A stock market crash is a rapid and often unanticipated drop in stock prices. A stock market crash can be a side effect of major catastrophic events, economic crisis or the collapse of a long-term speculative bubble. Reactionary public panic about a stock market crash can also be a major contributor to it. Stock market crashes are triggered typically by loss of investor confidence after an unexpected event, and are exacerbated by fear.
Stock market crash are usually preceded by a period of prolonged and high Inflation, political/economic political uncertainty, or hysteric speculative activity. Although there is no specific threshold for stock market crashes, they are generally considered as abrupt double-digit percentage drop in a stock index over the course of a few days.
Generally speaking, crashes usually occur under the following conditions-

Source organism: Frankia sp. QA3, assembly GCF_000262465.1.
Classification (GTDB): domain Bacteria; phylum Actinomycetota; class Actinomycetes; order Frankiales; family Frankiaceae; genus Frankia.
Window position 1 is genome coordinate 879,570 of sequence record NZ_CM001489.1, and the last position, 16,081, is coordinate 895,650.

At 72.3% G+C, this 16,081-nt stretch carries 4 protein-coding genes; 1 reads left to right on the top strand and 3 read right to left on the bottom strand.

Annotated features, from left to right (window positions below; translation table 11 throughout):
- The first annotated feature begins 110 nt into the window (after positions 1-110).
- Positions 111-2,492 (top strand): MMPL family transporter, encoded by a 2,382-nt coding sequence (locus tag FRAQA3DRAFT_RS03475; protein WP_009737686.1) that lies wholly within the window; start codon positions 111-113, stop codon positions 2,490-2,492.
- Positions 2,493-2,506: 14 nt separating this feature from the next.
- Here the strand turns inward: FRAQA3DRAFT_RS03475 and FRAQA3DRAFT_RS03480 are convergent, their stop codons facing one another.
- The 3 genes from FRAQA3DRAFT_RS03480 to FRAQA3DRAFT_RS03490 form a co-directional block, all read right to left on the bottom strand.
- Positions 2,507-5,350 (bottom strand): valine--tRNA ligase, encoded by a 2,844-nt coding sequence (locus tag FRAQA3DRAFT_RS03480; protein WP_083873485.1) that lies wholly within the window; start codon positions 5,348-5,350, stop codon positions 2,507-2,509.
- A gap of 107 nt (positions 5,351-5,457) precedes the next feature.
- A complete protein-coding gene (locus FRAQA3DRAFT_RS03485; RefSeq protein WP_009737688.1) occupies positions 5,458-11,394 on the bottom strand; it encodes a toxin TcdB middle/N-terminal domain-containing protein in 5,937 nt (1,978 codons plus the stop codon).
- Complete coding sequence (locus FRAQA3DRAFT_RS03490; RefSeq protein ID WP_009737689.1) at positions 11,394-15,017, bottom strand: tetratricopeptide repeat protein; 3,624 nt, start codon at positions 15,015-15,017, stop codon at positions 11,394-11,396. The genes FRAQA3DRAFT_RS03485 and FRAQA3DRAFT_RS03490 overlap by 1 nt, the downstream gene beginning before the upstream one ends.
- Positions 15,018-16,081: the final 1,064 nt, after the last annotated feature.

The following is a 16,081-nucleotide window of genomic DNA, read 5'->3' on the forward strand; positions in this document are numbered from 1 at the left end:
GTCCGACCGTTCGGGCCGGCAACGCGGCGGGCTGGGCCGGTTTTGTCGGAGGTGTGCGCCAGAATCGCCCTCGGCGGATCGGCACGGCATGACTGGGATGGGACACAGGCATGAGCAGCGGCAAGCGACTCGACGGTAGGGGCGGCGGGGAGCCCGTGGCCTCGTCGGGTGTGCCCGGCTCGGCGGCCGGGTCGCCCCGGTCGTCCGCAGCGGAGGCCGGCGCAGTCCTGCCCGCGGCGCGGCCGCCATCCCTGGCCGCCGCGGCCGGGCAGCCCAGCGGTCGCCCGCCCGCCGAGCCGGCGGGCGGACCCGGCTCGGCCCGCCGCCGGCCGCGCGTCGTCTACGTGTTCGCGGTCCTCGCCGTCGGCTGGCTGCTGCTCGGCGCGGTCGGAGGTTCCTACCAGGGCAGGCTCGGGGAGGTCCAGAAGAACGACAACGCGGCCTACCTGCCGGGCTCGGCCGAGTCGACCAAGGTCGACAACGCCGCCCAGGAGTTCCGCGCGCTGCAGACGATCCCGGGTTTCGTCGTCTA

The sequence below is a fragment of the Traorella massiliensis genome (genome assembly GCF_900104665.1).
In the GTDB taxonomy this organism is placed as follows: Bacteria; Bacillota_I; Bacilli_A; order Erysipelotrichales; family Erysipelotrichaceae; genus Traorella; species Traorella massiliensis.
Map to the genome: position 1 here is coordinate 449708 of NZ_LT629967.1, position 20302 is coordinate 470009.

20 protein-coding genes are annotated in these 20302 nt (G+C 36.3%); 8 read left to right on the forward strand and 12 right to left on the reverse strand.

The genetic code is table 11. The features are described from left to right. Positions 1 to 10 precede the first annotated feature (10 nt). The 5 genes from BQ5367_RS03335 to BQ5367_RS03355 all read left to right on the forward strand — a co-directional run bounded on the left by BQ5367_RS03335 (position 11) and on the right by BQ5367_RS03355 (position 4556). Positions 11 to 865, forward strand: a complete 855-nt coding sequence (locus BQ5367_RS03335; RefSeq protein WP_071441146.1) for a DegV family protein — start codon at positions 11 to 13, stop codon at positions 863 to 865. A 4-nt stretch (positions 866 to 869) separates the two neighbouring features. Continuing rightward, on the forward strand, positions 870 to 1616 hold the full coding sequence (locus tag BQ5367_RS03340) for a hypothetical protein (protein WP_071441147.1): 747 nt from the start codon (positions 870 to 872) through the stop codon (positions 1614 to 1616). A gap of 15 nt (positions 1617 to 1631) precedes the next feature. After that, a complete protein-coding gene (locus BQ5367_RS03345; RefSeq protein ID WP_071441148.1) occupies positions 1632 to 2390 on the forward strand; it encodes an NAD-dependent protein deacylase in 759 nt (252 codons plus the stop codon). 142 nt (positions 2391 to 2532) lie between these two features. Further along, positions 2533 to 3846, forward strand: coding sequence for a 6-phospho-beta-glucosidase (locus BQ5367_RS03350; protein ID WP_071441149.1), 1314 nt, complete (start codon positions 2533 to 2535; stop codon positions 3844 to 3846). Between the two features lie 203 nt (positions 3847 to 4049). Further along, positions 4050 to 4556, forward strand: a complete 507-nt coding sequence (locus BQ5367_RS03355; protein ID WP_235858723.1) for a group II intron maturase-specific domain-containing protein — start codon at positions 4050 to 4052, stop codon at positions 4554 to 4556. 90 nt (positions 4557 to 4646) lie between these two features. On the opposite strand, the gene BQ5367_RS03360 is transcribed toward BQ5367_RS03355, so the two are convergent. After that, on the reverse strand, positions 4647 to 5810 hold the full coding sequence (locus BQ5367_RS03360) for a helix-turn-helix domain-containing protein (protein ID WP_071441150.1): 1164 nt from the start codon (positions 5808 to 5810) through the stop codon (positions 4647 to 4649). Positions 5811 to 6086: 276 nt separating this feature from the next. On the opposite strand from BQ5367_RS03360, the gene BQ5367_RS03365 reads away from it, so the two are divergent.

A prolonged period of rising stock prices and excessive economic optimism
A market where P/E ratios(Price-Earning ratio) exceed long-term averages, and extensive use of margin debt and leverage by market participants
Other aspects such as large-corporation hacks, wars, changes in federal laws and regulations, and natural disasters of highly economically productive areas may also influence a significant decline in the NYSE value of a wide range of stocks.
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Well-known U.S. stock market crashes include the market crash of 1929, which resulted from economic decline and panic selling and sparked the Great Depression, and Black Monday (1987), which was also largely caused by mass panic.
Another major crash occurred in 2008 in the housing and real estate market and resulted in what we now refer to as the Great Recession.
After October 29, 1929, stock prices had nowhere to go but up, so there was considerable recovery during succeeding weeks. Overall, however, prices continued to drop as the United States slumped into the Great Depression, and by 1932 stocks were worth only about 20 percent of their value in the summer of 1929. The stock market crash of 1929 was not the sole cause of the Great Depression, but it did act to accelerate the global economic collapse of which it was also a symptom. By 1933, nearly half of America’s banks had failed, and unemployment was approaching 15 million people, or 30 percent of the workforce.